Ben’s heart recoiled. The lean, spare life of the wanderer, which had held some attraction an hour before, held no attraction now.… He tried to embrace some other end than the one he’d chosen for himself—he thought of dying in a hospital room, imagined languishing in one. He fell silent and stared out the window. There were no good answers to important questions. He tried to picture the shape of Stu Robinson’s [the trucker’s] final days, but he couldn’t even begin.

Throughout, Ben Givens is pulled by his moral centre. Haunted by memories and a promise, he seeks—what? answers to the big unanswerable questions, but he tries. He becomes caught up in others’ lives and surmounts his pain (both the memories and the physical, which run a parallel course).

Inevitably, there was no other subject, and he forced himself to muse on death as though it were simply a form of sleep, warm and full of dreams.

His musing finally gave way to sleep, and Ben dreamed he was traveling in the desert. On a journey whose purpose he couldn’t guess.

The inevitability of death and the bigger questions of meaning and memory, and of promises, thread through East of the Mountains. At times, I thought the detail would overwhelm me, but I’m very glad I read to the end in order to experience the epiphanies of personal discovery. Guterson is a writer who isn’t afraid to probe the big questions, and I’m glad I journeyed through waste- and lush lands sharing the loves and fears and coming to acceptance of Ben Givens.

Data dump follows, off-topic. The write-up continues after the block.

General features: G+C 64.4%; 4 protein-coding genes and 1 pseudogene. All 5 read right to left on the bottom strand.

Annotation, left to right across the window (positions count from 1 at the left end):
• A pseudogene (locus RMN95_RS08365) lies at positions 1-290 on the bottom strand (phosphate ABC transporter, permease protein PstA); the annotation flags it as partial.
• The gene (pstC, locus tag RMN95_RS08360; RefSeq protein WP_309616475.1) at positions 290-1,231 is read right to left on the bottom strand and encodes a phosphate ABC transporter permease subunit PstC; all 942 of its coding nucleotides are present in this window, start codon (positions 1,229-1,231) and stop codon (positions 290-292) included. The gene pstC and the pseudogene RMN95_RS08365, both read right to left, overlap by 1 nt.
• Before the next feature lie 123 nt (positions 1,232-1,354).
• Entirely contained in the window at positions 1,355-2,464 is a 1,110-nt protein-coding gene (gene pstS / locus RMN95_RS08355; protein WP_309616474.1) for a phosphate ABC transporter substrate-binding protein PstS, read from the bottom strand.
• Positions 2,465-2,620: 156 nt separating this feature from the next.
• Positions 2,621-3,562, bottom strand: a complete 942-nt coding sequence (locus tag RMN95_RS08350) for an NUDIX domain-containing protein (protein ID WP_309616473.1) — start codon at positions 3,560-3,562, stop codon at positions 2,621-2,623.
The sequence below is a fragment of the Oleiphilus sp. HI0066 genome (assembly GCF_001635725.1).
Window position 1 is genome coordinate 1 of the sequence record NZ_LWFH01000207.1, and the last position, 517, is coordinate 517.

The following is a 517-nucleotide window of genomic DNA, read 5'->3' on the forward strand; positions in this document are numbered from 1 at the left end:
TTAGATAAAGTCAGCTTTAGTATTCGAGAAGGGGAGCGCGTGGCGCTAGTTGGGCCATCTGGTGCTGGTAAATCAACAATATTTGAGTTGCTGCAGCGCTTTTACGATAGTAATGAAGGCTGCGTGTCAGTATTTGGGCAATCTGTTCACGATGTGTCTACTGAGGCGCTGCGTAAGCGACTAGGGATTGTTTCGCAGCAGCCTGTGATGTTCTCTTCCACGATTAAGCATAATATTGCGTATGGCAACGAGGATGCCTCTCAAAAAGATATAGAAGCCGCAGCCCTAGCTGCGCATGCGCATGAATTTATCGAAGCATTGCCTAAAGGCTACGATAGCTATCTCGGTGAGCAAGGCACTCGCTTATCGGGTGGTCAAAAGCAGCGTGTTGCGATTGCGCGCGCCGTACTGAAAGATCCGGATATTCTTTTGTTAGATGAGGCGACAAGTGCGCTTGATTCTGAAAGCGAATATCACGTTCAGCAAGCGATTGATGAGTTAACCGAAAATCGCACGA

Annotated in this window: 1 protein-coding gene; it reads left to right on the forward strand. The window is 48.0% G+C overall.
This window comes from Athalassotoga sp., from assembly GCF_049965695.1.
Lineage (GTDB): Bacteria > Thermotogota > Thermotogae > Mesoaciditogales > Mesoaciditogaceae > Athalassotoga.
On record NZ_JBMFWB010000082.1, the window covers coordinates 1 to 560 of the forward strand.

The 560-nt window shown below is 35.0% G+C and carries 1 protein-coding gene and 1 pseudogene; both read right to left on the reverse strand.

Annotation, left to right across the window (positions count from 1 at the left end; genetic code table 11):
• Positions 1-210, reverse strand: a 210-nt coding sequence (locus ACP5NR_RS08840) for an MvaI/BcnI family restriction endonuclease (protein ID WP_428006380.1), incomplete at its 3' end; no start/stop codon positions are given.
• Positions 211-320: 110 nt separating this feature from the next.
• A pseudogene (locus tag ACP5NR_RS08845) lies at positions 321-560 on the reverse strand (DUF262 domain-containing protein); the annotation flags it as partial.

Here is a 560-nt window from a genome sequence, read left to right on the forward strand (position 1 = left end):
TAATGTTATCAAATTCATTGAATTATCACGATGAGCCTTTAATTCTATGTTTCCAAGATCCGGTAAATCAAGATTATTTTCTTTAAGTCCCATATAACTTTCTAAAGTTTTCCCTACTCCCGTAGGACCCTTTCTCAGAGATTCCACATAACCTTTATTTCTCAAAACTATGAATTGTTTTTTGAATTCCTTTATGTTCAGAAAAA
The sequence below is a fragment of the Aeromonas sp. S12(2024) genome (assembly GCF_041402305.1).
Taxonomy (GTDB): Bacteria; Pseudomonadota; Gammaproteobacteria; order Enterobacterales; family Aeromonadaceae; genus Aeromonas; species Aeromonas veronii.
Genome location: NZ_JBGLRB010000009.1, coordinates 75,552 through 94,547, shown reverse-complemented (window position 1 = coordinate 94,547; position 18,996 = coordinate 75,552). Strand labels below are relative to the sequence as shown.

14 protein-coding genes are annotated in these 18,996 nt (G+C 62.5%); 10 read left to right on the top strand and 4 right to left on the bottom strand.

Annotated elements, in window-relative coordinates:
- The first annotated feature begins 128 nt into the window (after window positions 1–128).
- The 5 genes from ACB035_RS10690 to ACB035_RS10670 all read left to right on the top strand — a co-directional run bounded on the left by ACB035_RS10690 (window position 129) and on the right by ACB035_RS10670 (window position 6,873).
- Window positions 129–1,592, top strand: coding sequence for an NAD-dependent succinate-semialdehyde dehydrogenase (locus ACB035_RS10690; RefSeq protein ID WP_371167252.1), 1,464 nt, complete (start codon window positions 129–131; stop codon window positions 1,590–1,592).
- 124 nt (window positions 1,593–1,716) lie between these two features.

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Available through your local bookstore or online: East of the Mountains

Zen Travel (Zen Seeing, Zen Drawing: Meditation in Action by Frederick Franck)

A true drawing is a very private dialogue between the artist-within and some facet of the world around him or her.

Zen Seeing, Zen Drawing came to my attention in 2013, already a 20-year-old book. Since then I’ve read it a few times and it continues to speak to me. I recommend it to you, especially the travellers and writers among us.

Like Franck, I cannot sit and meditate. I fail to clear my mind of the dribble that pushes its way into any space and silence. Yet, when I sit to sketch, everything disappears except the object of my attention. I slip into Zen-state where an hour or two passes as if it was a moment. Franck explains this magic as he walks readers along the path from his early days of gallery shows to his gradual movement into drawing and eventually to the transcendent moment of the unification between seeing-drawing and the experience of oneness. But I am more writer than sketcher – more years of practice – so besides the sketching advice, I’m taken with the writing advice he offers.